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South Dakota Senator John Thune.
South Dakota Senator John Thune.

Our Fiscal Dilemma

Feb 28, 2013

Senator John Thune argues in Politico, a major e-zine, that the nation’s fiscal problems cannot be solved by tax increases.  As Senator Thune observes, Congressional Democrats, including House Minority Leader Nancy Pelosi, seem to believe that we don’t have a spending problem but only a revenue problem.  Translated into wishful thinking, the lingua franca of modern governments, this means that we don’t have to cut spending at all.  We only have to rake in more money in taxes. 

Senator Thune points out that this is nonsense.  “Simply put, tax revenues are increasing, and as a percentage of GDP, will exceed the 40-year average over the next decade without any of the Democrats’ proposed tax increases. Yet Washington has been running trillion-dollar deficits the last four years and the national debt will balloon from $16.5 trillion today to $26 trillion ten years from now.” 

Simply put another way, given current federal programs spending will increase faster than revenues even if revenues increase well beyond the levels of the last forty years.  It is possible that we could increase revenues more than they are not projected to increase.  It is also possible that we can’t do so.  Beyond a certain point, taxes eat into economic growth.  Taxes absorb wealth that would otherwise be available for investment, not to mention hiring additional workers who might then have incomes to tax.  Precisely how high the tax rates can go without depressing economic growth is uncertain. 

What is clear is that if we keep on the path we are on now, taxes will never catch up with spending.  The biggest fiscal problem we face is a consequence of our massive entitlement programs.  President Obama sort of acknowledged this in his State of the Union address

“The biggest driver of our long-term debt is the rising cost of health care for an aging population. And those of us who care deeply about programs like Medicare must embrace the need for modest reforms. Otherwise, our retirement programs will crowd out the investments we need for our children and jeopardize the promise of a secure retirement for future generations.”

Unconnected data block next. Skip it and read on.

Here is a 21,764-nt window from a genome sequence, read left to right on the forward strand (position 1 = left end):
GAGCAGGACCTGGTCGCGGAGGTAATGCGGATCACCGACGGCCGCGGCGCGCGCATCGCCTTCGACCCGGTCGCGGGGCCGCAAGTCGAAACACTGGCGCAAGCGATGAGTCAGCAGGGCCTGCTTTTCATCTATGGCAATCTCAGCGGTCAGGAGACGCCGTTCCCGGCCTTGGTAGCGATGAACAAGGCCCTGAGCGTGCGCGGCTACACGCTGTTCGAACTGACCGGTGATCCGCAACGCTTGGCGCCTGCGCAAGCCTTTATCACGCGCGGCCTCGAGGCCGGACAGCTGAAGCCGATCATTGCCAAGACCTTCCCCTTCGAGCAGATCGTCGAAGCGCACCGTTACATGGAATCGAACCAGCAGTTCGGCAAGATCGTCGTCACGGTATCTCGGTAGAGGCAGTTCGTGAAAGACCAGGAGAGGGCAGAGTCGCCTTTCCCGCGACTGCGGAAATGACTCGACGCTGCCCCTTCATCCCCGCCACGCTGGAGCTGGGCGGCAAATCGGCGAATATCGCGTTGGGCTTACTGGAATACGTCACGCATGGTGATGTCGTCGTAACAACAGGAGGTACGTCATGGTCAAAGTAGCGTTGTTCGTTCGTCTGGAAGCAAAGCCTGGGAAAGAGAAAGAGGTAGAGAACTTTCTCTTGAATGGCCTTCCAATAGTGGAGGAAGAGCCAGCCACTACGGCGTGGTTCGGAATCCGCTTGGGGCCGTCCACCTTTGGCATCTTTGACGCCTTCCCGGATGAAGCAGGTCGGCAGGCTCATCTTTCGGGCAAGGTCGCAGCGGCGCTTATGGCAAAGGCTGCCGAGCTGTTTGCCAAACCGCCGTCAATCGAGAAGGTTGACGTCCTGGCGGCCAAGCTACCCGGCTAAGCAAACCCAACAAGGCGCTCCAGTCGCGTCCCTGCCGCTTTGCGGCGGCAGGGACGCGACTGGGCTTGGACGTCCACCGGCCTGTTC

By “programs like Medicare” the President presumably meant Medicaid.  He did not mention Social Security and other mandatory spending.  Add the three together and you get about half the federal budget and more than twice the budget for national defense.  All three are growing at rates that cannot possibly be sustained for very much longer.  Sort of acknowledging the problem is sort of the first step to doing something about it.  If you expect the President to sort of take the next step, don’t hold your breath.  He has never actually proposed even “modest” reforms to these programs.  I don’t expect him to do so in the future. 

Senator Thune is right about Congressional Democrats.  They are in denial about the nation’s fiscal dilemma.  The same is true of the White House.  We aren’t going to face the fiscal dilemma until the roof caves in.  At that point, the real pain will begin. 

Editor's Note: Ken Blanchard is our political columnist from the right. For a left-wing perspective on politics, please look for columns by Cory Heidelberger every other Wednesday on this site.

Dr. Ken Blanchard is a professor of Political Science at Northern State University and writes for the Aberdeen American News and the blog South Dakota Politics.

Comments

07:03 pm - Thu, February 28 2013
Robert Klein said:
Leader Pelosi, of course, does not hold the view that "we have only a revenue problem."

Thune makes up his facts to suit his current position, and Mr. Blanchard is only too happy to parrot them in whatever forum will print them.

Perhaps Mr. Blanchard should leave economics to economists.
09:58 am - Fri, March 1 2013
mikey c, that's me! said:
If Senator Thune was serious about fixing the problem, he should have been in
Washington, addressing it, rather than vacationing in South Dakota, laying all the blame on others. Give me a break. Welcome to the sequester.
02:53 pm - Fri, March 1 2013
dave tunge said:
There is plenty of blame to spread around in both party circles. Our elected "leaders" are not leading. They are game playing, with our country the loser.
Bottom line is that continued expanded budgets cannot continue. We don't have
big government any more, we have an engorged government addicted to overspending our tax money. I don't foresee a solution offered by Congress.
If government growth and spending are not curtailed we will end up as Detroit is today..........with bankruptcy the only out. And where will that leave us?
09:39 pm - Fri, March 1 2013
Ken Blanchard said:
Mr. Klein: I cannot read Ms. Pelosi's mind, but I can read what she said. Can you? As for economics, the Constitution reads "we the people," not "we, deferring to economists." Glad to set you straight on that one.

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